Battle of the bands: the prospect of council tax reform in Scotland and beyond

It is 25 years since the UK government announced its plan to abolish the community charge and introduce a new local tax for Scotland, England and Wales. Since then, council tax has undergone almost no reform, and in Scotland and England is still based on property values from 1 April 1991.

But now change is afoot, at least in Scotland. Ahead of the May elections, and following on from the Commission on Local Tax Reform, the Scottish government has announced a package of limited reform. From April 2017, council tax will be increased for those in the higher bands (E-H) alongside increases in the generosity of the Council Tax Reduction scheme for lower income families.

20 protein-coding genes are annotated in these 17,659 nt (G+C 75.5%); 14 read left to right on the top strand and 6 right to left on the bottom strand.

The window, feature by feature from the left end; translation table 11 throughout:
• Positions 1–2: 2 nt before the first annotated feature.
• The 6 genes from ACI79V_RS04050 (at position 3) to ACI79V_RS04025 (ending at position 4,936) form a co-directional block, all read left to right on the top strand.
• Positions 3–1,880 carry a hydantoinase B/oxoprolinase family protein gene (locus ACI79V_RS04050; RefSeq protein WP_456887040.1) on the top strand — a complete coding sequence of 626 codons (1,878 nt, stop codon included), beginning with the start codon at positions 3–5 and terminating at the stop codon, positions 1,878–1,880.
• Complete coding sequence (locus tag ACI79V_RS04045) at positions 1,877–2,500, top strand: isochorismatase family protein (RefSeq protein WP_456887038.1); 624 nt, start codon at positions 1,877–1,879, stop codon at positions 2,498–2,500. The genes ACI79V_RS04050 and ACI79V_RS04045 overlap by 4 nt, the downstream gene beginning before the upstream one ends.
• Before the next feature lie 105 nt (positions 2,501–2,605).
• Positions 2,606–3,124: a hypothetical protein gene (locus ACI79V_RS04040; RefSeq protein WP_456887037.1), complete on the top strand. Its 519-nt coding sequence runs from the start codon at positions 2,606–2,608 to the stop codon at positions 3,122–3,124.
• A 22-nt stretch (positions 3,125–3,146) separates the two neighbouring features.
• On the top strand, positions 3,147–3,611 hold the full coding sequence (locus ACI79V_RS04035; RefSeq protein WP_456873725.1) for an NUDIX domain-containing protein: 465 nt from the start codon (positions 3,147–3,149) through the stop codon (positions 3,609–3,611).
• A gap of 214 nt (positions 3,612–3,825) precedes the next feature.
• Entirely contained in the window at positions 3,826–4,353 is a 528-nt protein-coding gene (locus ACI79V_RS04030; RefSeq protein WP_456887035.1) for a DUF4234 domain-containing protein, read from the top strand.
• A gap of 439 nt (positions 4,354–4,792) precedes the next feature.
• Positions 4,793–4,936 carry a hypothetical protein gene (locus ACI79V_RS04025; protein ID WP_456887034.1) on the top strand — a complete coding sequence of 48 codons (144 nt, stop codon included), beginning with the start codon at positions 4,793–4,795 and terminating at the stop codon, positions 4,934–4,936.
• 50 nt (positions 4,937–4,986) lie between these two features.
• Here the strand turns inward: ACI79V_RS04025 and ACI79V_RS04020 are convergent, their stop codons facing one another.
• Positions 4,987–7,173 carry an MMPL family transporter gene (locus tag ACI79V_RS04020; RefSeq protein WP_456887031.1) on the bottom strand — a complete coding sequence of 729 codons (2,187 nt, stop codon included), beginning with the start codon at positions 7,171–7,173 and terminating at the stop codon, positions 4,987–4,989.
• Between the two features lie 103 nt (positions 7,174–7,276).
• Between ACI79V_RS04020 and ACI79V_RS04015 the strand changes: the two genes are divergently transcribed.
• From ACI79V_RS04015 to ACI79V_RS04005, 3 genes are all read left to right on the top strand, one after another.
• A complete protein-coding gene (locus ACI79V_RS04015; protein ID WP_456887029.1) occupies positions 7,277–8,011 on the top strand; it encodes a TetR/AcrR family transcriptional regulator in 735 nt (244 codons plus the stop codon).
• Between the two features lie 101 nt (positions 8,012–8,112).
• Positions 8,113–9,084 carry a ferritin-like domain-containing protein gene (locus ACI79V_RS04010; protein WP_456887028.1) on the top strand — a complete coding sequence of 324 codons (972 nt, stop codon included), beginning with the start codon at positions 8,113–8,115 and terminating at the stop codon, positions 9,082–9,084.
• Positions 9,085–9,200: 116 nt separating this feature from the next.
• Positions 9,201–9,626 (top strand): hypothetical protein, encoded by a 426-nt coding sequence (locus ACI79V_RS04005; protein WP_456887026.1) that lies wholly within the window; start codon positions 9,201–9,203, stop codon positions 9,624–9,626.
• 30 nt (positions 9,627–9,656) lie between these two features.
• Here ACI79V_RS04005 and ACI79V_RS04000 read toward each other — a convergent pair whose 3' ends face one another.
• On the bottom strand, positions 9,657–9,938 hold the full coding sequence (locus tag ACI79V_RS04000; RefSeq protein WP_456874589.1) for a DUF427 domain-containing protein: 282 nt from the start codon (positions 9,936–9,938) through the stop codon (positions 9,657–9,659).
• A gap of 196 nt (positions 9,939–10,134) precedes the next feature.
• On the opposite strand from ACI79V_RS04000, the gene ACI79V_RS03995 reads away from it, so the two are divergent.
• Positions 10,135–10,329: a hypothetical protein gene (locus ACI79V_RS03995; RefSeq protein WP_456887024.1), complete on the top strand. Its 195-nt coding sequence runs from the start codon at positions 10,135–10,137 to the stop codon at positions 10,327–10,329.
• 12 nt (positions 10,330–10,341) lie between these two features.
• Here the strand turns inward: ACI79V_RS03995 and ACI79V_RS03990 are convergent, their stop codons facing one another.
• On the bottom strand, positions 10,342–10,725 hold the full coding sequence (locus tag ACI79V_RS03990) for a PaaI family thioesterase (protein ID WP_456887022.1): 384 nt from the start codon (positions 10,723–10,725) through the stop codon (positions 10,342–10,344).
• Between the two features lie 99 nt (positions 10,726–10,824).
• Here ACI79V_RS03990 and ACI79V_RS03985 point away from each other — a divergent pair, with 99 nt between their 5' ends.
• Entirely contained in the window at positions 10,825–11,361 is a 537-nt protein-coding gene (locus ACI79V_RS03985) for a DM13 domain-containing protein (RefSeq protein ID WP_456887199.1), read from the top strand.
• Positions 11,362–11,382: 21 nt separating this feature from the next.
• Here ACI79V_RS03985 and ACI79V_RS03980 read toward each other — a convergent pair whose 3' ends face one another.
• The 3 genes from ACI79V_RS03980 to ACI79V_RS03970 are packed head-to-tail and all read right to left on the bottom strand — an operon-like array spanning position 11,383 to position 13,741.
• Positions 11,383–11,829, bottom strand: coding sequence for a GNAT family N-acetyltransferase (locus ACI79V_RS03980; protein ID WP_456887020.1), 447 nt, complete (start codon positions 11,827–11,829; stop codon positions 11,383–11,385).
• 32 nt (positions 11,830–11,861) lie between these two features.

Other parties are promising change too. The Scottish Labour and Green parties have proposed alternatives, with both supporting revaluations and taxes proportional to home values, and the Liberal Democrats and Conservatives are also expected to put forward plans for reform. In Wales too there are calls for further reform, with Plaid Cymru proposing a redistribution of council tax burdens.

This briefing note explores the current Scottish system as well as these recent proposals, and looks at the potential impacts of change on families with different levels of property wealth and of different incomes.